Shamweel Warda

Produced by: Sharq.Org
Part of the Curated Collection: Syrian Histories,
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Interview Location: Lebanon
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“We were living in peace, without any care or concern about anyone’s religion or nationality or sect. There was no difference between a Muslim or Christian or Kurd, we were all like a single loving family.”

Shamweel Warda attended elementary school in the village of Qabar Shamiyah, one of the Assyrian villages located on the banks of the Khabur River in Hasakah Province. He went on to middle and secondary school in the city of Hasakah, before finally moving on to Damascus University to study Arabic.

Shamweel remembers the school festivals he participated in when he was a student during the 1970s, such as the celebrations for Eid al-Jalaa that would take place in front of the Hasakah Municipality building. Students from all schools would gather under the supervision of the Ministry of Education. “We would chant the slogans of different political parties with conflicting ideas,” he says, “such as the Communist Party and the Baath Party, and this sometimes led to a rivalry that would break up the celebration and the intervention of military education coaches, who were quite authoritarian and severe. When President Hafez al-Assad rose to power these celebrations took on a populist character.”

Shamweel taught Arabic in a number of different schools, including the Trade Secondary School in the 1980s and the Fari’a Secondary School for Gifted Students, where he has taught for about fifteen years since the school was established in 1998. “With the rest of my teaching colleagues,” he says, “ I was trying to teach the children the values of freedom, of evading repression and respecting the rights of their female peers, making them understand their equal humanity. My relationship with my students was quite paternal, and I tried to promote the value of integration among them all regardless of their different nationalities and social classes.”

Shamweel talks about different school activities that encouraged students’ talents, such as contests in poetry, literature, music and art. Along with his colleagues, he would attend school dances, trying to foster a sense of community and familiarity among the teaching staff as well as between teachers and students.

Shamweel learned beekeeping in a special workshop during his studies. Interested in experimenting further, he placed a single hive in the family orchard. Once the bees were settled they began to proliferate, and the number of hives increased.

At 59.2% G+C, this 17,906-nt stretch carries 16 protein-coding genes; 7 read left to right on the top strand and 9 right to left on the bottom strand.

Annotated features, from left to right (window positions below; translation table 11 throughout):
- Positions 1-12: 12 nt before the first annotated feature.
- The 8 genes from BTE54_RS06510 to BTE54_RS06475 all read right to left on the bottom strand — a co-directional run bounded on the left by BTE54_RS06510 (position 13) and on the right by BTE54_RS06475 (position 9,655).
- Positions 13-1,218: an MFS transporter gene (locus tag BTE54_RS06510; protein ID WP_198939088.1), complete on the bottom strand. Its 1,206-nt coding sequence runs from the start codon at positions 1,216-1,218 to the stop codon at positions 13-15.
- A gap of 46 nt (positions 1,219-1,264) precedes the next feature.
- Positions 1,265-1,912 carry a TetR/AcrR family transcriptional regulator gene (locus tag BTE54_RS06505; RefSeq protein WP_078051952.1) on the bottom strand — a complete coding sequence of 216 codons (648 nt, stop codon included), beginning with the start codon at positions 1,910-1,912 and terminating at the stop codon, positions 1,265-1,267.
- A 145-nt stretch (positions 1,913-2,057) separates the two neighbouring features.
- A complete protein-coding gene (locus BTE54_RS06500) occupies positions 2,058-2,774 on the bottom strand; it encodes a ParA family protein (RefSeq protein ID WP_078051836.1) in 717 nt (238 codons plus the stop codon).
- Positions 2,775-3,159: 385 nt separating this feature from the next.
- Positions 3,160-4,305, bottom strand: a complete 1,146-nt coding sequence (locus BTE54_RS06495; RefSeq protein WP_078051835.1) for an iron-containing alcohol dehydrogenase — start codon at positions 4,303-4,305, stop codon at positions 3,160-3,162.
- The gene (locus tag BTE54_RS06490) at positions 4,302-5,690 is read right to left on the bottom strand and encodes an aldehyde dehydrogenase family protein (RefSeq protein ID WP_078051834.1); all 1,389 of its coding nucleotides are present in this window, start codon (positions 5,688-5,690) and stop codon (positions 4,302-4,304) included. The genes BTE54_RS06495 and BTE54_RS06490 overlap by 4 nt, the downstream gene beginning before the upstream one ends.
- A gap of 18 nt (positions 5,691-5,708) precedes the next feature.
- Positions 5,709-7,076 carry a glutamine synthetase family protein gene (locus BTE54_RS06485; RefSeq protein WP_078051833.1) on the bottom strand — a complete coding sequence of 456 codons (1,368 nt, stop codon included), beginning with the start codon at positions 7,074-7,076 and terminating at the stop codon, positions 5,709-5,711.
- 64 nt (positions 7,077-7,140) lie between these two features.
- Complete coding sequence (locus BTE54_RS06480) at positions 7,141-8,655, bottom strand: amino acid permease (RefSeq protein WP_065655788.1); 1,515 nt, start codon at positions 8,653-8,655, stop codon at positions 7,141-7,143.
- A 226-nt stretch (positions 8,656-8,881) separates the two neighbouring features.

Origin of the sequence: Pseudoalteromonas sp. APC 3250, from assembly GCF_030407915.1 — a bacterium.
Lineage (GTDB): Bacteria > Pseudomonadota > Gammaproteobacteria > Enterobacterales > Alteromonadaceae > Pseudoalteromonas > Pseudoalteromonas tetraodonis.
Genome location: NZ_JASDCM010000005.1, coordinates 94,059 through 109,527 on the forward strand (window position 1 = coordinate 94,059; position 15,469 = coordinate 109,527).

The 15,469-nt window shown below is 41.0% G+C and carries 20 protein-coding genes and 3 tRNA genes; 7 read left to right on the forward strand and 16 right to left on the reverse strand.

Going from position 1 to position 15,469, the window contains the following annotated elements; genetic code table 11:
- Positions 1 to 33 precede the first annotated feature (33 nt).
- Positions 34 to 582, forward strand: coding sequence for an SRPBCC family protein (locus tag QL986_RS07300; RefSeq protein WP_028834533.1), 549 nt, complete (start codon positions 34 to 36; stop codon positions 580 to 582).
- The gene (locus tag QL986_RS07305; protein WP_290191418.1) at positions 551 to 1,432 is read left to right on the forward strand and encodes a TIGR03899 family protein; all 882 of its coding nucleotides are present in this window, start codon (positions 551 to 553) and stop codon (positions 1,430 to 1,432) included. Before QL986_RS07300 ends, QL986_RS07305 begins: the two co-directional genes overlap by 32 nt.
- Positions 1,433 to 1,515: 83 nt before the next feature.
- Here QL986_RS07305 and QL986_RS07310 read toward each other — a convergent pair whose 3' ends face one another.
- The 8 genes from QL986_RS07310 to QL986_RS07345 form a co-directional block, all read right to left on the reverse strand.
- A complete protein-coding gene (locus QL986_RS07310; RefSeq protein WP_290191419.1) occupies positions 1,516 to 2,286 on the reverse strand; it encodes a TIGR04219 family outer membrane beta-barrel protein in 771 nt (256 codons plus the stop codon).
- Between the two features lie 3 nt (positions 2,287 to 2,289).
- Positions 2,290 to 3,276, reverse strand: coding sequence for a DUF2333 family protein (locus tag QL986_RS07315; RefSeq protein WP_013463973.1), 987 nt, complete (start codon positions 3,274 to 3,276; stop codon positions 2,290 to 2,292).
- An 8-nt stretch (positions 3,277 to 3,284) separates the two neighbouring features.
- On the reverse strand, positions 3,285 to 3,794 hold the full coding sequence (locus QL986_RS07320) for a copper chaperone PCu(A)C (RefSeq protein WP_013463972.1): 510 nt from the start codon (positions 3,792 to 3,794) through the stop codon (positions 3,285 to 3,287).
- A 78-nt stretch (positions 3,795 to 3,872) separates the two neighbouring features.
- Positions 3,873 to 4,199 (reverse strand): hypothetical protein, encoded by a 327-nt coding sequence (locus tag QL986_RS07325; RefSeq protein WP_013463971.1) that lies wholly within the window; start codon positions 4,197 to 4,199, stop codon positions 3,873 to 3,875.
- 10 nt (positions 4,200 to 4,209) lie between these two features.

Shamweel continued to pursue his beekeeping hobby for about thirty years, until the Khabur River drought left only a single struggling beehive behind.

He describes the Khabur River during the 1980s, when it was a rushing waterway. “The Khabur River,” he says, “ was a destination for everyone coming from outside Hasakah. The banks were lined with parks, restaurants and cafes, surrounded by green fields that delighted the visitors. It was a flowing river, with a beautiful waterwheel that worked around the clock.”

Shamweel’s family owned a farm by the riverbank, full of fruit trees. He spent the entire summer in his village, taking care of the trees and giving summer lessons to students.

“We would gather on the farm in the summers,” says Shamweel, “and all holidays and occasions were celebrated surrounded by relatives in an atmosphere of joy and warmth. Some of them pruned the trees while others picked fruit, and the women prepared food while the children played together happily.”

Shamweel describes the prevailing social relations between the members of Hasakah’s community, a community both ethnically and religiously diverse. Men and women exchanged visits, went on outings together during special occasions and holidays, and lived in peace, without any care or concern about anyone’s religion or nationality or sect. There was no difference between a Muslim or Christian or Kurd; everyone lived together as a single loving family.

Among all the special occasions, Shamweel remembers the Spring Festival celebrations most fondly. “During the Spring Festival,” he says, “the Assyrians would ascend to the top of Mount Abdulaziz in an atmosphere that felt like an international festival. They would reenact the building of the Ishtar gate and everyone was in traditional Assyrian costume. Someone would dress up as the Assyrian King and others as his band of warriors, in full regalia and weapons. Not to mention the music and the singing, the special visits and meetings with friends and loved ones in an atmosphere of total freedom. Much like a wedding, where everyone in a community, whatever their nationality or class would gather together to celebrate, these festivals brought everyone together, our numbers swelling to 30,000 people, and all of this would take place with the support and protection of the government.”